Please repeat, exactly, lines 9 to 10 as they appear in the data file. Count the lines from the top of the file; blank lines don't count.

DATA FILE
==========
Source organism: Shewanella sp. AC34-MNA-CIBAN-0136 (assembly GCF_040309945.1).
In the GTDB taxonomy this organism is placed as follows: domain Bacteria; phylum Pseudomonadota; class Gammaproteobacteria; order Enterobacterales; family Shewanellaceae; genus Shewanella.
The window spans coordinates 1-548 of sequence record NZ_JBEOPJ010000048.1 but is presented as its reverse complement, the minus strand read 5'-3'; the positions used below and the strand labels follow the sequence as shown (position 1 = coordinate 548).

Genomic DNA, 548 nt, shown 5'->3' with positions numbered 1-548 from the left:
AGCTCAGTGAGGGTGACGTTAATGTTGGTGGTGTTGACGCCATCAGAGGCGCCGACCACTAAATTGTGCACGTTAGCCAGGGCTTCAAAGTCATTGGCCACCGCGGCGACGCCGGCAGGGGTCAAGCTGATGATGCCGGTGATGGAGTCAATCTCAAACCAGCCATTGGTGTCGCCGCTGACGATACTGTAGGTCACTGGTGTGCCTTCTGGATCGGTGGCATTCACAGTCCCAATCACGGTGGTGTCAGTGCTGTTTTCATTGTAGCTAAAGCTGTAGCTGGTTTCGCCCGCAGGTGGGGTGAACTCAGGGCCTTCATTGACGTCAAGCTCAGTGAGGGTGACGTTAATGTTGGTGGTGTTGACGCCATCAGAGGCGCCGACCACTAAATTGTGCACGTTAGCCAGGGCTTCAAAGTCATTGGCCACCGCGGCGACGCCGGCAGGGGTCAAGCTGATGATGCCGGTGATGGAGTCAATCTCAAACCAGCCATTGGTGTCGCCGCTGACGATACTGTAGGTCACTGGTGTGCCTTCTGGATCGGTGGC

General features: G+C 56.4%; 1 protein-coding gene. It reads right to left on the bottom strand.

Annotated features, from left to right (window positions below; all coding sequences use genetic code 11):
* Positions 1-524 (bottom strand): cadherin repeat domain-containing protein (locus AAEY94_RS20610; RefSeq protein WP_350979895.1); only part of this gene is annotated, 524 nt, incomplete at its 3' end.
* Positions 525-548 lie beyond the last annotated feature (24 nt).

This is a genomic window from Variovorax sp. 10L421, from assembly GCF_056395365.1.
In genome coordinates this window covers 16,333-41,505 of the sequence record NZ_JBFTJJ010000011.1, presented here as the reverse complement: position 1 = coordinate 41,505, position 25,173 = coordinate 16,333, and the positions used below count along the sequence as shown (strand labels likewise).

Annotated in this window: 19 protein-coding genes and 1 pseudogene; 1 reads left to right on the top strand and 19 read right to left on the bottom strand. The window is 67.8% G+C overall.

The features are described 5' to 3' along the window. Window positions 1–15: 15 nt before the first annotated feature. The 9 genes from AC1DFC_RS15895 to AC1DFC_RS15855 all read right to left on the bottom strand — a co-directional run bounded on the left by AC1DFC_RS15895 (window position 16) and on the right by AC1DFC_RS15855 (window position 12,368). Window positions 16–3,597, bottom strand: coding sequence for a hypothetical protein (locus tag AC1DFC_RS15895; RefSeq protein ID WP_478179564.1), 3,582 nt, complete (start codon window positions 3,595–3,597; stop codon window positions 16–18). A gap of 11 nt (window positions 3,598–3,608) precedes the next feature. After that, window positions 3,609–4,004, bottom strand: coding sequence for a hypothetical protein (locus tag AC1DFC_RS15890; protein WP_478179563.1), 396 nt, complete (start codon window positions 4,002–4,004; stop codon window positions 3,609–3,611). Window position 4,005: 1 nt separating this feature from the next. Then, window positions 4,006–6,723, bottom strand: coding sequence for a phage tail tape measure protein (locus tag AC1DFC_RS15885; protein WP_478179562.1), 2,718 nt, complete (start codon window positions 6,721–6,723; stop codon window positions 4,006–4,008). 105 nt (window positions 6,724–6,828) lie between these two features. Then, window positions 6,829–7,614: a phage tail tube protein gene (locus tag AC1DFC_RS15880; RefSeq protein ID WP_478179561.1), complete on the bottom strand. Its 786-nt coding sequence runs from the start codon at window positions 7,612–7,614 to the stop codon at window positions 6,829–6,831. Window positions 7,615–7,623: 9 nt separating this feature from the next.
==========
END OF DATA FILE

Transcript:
* Positions 525-548 lie beyond the last annotated feature (24 nt).

This is a genomic window from Variovorax sp. 10L421, from assembly GCF_056395365.1.